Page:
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Life-Time Prediction of Polymer Composite Implants Based on Creep and Fatigue

J Chlopek, G Kmita, P Rosol

Ann Transplant 2004; 9(1A): 26-30

ID: 15623


Objectives: Long-term implants are subjected to both mechanical stresses and destructive fluids within the living body. While aging, they may change their mechanical and biological properties. These implants may work under both static and dynamic loading conditions.
Methods: The investigations presented in this study show the effects of simulated human body conditions on the mechanical properties of
biostable (polysulfone) and bioresorbable [poly(lactid-co-glycolid)] polymers and their composites reinforced with medium-modulus carbon fibers. The stability of investigated materials was estimated based on creep tests (static loading) as well as on fatigue tests (cyclic loading).
Result: The data obtained during the creep tests enabled us to estimate the long-term behavior of the examined samples under mechanical stress, as well as the effects of biological environment on this behavior. On the basis of obtained experimental data the critical stress was determined under which the material can work for long period of time without failure. Both the lifetime for extended loading and the acceptable deformation of the investigated samples were estimated. Formation and development of cracks leading to failure were observed as a result of cyclic stress.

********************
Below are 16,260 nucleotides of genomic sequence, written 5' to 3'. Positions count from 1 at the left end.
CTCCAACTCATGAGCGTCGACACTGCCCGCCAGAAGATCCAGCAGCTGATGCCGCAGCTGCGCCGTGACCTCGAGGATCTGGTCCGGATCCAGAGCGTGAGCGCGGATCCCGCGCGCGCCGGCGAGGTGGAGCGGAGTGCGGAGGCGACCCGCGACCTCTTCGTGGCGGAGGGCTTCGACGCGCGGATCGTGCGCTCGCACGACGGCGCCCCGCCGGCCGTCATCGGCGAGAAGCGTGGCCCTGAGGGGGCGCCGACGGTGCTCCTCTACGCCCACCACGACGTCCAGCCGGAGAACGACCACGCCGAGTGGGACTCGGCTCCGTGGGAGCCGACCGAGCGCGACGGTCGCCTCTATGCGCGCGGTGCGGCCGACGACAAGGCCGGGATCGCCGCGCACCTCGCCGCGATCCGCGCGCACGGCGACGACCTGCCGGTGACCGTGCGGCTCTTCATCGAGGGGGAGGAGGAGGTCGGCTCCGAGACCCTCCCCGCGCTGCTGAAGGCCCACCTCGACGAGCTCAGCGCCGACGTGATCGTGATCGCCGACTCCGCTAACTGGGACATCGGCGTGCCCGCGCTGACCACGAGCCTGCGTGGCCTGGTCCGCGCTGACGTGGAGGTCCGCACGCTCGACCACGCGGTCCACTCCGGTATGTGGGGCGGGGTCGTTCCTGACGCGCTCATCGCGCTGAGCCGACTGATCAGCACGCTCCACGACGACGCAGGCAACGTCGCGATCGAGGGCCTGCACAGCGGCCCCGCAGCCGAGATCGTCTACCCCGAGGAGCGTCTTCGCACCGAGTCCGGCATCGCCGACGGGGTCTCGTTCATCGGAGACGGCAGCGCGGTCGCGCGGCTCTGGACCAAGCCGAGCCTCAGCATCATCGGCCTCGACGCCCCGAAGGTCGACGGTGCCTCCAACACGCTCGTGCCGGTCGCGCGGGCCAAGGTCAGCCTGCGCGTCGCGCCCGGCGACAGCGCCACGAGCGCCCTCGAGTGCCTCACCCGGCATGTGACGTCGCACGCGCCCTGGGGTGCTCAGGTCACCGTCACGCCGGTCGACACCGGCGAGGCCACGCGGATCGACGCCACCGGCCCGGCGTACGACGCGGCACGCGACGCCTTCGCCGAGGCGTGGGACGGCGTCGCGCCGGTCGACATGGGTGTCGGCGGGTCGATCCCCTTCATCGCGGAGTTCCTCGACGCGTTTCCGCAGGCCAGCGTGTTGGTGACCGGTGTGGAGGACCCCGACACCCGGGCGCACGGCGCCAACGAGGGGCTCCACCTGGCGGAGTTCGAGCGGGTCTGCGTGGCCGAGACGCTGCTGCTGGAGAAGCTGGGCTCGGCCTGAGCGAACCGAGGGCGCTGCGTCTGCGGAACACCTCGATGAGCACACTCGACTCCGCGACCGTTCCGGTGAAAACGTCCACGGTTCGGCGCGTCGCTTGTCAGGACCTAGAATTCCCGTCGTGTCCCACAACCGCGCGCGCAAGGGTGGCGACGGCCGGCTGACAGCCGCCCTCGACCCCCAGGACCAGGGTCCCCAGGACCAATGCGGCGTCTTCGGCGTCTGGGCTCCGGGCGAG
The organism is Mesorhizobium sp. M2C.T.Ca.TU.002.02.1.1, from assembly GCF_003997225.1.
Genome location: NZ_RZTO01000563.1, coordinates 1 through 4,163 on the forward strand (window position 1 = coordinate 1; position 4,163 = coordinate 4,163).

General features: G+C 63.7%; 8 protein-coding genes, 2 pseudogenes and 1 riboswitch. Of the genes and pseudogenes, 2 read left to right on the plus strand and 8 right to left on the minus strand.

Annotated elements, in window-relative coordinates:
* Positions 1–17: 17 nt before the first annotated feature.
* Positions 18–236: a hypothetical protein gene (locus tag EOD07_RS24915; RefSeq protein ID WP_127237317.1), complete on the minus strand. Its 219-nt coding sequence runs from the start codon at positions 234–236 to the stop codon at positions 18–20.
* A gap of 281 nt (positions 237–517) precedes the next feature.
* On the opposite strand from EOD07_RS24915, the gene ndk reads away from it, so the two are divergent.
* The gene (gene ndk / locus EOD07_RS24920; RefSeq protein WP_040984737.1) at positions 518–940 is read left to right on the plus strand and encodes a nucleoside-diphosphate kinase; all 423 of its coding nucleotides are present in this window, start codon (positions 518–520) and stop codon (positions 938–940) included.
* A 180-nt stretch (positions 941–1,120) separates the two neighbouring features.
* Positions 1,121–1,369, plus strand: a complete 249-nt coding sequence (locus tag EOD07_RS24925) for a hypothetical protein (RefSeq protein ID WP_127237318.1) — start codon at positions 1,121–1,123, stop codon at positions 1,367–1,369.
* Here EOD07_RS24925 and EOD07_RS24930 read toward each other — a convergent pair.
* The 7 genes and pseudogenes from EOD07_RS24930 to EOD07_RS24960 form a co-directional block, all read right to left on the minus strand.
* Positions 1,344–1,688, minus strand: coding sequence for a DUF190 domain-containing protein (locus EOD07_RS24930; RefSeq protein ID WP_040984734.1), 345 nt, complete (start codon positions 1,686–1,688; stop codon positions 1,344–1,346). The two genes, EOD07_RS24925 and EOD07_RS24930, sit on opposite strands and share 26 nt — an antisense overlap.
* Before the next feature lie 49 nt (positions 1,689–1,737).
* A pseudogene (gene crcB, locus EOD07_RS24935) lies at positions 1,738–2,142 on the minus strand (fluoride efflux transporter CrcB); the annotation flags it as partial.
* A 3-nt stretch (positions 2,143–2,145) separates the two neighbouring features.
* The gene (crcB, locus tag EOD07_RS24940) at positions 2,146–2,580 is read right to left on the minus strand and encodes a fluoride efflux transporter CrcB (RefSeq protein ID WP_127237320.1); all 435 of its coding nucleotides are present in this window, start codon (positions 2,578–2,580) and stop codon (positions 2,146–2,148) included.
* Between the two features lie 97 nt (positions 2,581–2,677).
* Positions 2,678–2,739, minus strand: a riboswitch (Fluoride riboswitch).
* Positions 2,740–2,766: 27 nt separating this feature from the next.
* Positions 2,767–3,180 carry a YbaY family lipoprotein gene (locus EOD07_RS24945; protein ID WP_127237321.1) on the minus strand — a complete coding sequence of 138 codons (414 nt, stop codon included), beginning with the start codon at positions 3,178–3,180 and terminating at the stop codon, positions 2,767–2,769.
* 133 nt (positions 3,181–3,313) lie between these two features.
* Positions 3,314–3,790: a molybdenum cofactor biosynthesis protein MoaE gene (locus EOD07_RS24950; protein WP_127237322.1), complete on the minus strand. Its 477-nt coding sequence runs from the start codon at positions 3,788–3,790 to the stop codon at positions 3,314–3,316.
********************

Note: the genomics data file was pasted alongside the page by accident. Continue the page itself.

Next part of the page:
Conclusion: In the analysis of fatigue behavior of composite elements, it has be taken into account that their fatigue behavior is quite different from that of their components. Hence, it is important to carry out the experiments on the medical device itself in conditions approximating the real working environment. In this study, an analysis of fatigue behavior of polymer composite screws was performed. On the basis of the micromechanical model selected, a lifetime prediction trial of a joining screw was undertaken, in conditions simulating the presence of body fluid and under cyclic load.

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